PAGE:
Mr Nicholson presides over the annual dinner to present awards to outstanding Scottish sportsmen and sportswomen of the year. Winnie Shaw (Scottish tennis champion) wins the sportswoman of the year for the second time. Ronnie Shade (amateur golf champion) wins the Sportsman of the Year trophy.

Title: Racing at Ayr

Crowds gather in the stands for the Ayr May meeting. First race is the Usher-Vaux Scottish champion hunter’s steeplechase. The small field of runners lines up at the start and they’re off. A three mile race with 21 fences. After an exciting finish Balkan Green wins the race, with George Small in the saddle.

Mr Paul Nicholson, presents the owner of Balkan Gteen, Mr Reid, with the Gold Tankard award.

Ten runners line up for the Usher-Vaux Brewery Gold Tankard, the seventh race in the series. Sweet Story wins the race, with jockey Jimmy Etherington. Douglas Nicholson, chairman of Vaux, presents the Gold Tankard to the owner, the Duke of Roxburgh.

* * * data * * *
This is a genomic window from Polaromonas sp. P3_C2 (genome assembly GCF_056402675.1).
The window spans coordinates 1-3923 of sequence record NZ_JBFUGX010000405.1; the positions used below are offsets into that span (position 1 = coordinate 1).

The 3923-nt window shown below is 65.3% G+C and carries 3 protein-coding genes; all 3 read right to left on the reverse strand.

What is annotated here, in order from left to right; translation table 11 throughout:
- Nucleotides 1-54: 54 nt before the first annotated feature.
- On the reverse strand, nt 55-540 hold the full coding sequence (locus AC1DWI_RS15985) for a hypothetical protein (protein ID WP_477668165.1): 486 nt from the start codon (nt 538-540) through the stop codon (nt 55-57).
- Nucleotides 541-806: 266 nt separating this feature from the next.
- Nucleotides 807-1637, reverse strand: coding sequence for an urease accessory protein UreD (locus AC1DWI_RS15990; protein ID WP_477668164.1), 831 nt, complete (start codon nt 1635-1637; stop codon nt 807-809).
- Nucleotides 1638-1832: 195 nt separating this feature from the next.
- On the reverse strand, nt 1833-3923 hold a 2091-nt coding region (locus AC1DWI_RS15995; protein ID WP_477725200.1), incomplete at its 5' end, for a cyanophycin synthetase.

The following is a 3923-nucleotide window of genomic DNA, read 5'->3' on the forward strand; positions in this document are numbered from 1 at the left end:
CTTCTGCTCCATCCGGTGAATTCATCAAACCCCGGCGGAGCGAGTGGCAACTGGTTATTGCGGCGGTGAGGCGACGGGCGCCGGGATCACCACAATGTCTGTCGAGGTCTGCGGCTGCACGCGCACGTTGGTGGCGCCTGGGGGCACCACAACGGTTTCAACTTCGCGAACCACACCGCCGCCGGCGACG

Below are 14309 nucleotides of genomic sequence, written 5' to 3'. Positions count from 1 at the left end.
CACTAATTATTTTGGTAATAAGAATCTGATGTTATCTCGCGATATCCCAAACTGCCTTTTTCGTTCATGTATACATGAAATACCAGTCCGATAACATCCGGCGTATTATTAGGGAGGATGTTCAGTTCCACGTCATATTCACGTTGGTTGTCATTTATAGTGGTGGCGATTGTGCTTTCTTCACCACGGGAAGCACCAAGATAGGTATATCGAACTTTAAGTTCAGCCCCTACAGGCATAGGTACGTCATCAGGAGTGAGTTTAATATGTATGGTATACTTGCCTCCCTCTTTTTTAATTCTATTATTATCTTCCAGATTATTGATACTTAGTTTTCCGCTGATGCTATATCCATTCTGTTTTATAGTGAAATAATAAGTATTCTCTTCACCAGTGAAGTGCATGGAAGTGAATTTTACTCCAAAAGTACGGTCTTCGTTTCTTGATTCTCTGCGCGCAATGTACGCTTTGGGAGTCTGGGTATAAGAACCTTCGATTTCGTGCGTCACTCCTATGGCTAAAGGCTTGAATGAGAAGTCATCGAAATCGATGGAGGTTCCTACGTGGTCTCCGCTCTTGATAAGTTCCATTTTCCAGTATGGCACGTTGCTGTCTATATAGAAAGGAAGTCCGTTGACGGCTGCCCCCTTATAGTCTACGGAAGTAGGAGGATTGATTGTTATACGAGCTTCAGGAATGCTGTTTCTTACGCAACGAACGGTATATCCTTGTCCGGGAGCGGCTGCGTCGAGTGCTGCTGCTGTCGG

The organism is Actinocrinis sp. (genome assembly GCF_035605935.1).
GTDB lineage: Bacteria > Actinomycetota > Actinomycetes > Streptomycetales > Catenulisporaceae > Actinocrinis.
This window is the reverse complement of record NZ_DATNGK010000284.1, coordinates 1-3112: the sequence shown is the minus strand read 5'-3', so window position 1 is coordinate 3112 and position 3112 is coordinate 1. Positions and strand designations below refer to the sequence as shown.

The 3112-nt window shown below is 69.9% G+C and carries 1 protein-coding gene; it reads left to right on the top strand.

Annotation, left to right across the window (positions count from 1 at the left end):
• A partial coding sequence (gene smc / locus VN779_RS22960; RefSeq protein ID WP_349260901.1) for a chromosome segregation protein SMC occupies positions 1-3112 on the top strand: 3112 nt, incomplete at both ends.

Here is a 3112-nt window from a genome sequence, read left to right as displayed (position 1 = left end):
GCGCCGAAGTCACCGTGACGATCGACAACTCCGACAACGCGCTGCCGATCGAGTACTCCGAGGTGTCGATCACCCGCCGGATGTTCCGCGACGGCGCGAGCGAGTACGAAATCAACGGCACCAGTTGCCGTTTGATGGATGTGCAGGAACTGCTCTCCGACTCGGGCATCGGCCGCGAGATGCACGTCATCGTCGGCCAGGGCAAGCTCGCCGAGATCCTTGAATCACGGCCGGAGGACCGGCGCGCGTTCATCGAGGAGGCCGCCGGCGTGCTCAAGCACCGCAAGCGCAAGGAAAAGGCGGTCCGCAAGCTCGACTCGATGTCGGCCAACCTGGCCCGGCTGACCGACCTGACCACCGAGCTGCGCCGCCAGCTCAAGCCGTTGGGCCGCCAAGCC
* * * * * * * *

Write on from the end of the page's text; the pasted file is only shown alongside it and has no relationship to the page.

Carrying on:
Title: Grand Prix Cycle Race. Wolsingham Circuit

The start of the Vaux Professional Grand Prix in Wolsingham, County Durham. British cyclists compete against top European riders. Michael Wright from Belgium is the favourite to win the race.

Cyclists negotiate the moorland roads some of which climb up to a 1000 feet above sea level. Heading downhill towards Wolsingham at the end of the first circuit, they cross the bridge over the Wear as they head into the village.

Bernard Burns leads the field as they ride through the village. He wins the difficult uphill stage (prime) to Hill End. Riders look weary.

A group of four riders are now in front including Michael Wright and Arthur Metcalfe (Hartlepool Cycling Club) as they go through Hamsterley Forest. The rest of the cyclists are a minute behind.